Annals of Burns and Fire Disasters - vol. IX - n. 1 - March 1996


Hermans RP, Hoekstra MJ, Kropman GM, Koenderink JA

Euro Skin Bank, Beverwijk, The Netherlands

SUMMARY. This article describes the creation of the Euro Skin bank in the Netherlands in 1992. The Euro Skin Bank is a non-profit making organization which developed out of the Dutch National Skin Bank. This was founded in 1976, at which time cryopreservation was the technique used for preserving skin.

In the year 1976 burn specialists in the Netherlands realised that the availability of human donor skin was a prerequisite for modem burn treatment. Accordingly, with the help and under the auspices of the Dutch Bums Foundation a skin bank was set up. We realized that a skin bank working on a national basis would be much more efficient than local skin banks for the three burns centres in the Netherlands. Arguments for such a national bank were:

  • Concentration of know-how
  • Better efficiency
  • Cheaper management of all aspects
  • More possibilities for research

In October 1976 the National Skin Bank was started at Beverwift. Teams were formed to go out to hospitals where a donor was available. The skin was then transported to the Beverwijk Skin Bank laboratory, where the skin was processed and stored for delivery to hospitals all over our (small) country.
At first liquid nitrogen was used to store the skin, as was the usual procedure in those days.
It soon became clear that the decision to concentrate the work was a wise one, as the Skin Bank expanded very successfully under the very motivated leadership of Mrs v. d. Syde, RN. Through the Skin Bank's own researcher - Dr M. Hoekstra - preservation of donor skin with glycerol was developed. Extensive testing of glycerol -pre served donor skin was done on pigs, and clinically through cooperation with the Beverwift Burns Centre. The clinical results were so favourable that in 1984 glycerolization became the standard preservation technique.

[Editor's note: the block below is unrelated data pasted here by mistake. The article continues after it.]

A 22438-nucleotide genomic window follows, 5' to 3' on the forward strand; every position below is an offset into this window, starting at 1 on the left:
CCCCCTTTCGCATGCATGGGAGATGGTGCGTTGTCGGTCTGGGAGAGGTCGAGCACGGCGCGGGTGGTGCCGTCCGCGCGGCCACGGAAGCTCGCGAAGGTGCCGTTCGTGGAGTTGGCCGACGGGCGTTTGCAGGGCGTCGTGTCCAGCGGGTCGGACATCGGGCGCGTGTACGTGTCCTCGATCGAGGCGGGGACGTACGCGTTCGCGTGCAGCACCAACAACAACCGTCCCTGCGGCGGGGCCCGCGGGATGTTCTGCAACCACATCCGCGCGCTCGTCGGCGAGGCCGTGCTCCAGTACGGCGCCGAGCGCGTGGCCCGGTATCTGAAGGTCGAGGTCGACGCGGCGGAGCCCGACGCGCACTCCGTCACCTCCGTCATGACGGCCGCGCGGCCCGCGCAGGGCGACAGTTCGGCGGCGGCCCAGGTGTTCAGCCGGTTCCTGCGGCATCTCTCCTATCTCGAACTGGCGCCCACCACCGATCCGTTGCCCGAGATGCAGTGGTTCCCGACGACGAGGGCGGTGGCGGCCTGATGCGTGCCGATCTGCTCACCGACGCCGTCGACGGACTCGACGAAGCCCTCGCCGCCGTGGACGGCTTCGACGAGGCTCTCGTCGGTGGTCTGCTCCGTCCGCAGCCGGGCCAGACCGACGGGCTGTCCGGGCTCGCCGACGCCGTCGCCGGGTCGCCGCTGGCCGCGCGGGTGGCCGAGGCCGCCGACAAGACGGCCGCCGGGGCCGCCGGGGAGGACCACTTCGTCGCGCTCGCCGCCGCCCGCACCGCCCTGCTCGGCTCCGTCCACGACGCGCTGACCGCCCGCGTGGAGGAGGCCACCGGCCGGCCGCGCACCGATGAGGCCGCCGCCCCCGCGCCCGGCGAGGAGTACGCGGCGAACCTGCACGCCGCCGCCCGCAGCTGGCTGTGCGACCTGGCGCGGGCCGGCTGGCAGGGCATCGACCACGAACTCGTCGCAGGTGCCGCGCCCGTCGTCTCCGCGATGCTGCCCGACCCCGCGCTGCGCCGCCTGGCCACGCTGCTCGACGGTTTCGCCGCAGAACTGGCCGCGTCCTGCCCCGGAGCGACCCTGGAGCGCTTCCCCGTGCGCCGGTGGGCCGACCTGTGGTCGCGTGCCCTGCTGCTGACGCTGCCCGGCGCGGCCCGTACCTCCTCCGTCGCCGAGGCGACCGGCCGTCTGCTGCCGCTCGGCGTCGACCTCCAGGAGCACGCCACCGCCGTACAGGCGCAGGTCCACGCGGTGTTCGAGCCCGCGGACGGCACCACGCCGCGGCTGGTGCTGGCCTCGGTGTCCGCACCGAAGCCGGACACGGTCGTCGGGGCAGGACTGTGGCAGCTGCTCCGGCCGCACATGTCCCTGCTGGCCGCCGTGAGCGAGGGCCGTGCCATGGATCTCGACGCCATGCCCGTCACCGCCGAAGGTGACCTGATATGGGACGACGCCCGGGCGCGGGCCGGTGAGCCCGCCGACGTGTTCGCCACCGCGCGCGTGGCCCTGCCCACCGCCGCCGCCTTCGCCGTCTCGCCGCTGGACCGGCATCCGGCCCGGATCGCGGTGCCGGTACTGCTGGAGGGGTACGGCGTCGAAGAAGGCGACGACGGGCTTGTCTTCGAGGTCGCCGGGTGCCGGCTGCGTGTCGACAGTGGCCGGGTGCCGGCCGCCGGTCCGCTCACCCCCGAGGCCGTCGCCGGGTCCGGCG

Glycerol preservation has many advantages over cryopreservation, since:

  • Glycerol preserves the fundamental architecture of matrix proteins
  • Glycerol is a slow-acting but effective antibacterial agent
  • Glycerol has antiviral properties
  • Glycerol probably diminishes antigenicity
  • Use of glycerol is much more cost-effective than cryopreservation
  • Storage can be effected in a standard household refrigerator
  • Despatch can be effected at room temperature and by normal mail, using standard packing

There is much discussion about the viability of donor skin. It is our experience, based on hundreds of cases, that glycerol-preserved donor skin works as well as, or even better than, cryopreserved skin.

Fig. 1 - Office and laboratory of Euro Skin Bank. Fig. 2 - Inside the laboratory.
Fig. 1 - Office and laboratory of Euro Skin Bank. Fig. 2 - Inside the laboratory.
Fig. 3 - Preparing donor skin in laminar airflow unit Fig. 4 - Storage of glycerol-preserved human cadaver skin in standard refrigerator at 4 'C.
Fig. 3 - Preparing donor skin in laminar airflow unit Fig. 4 - Storage of glycerol-preserved human cadaver skin in standard refrigerator at 4 'C.

Glycerol-preserved human cadaver skin is used successfully as a biological dressing, in the treatment of scalds, and in sandwich procedures.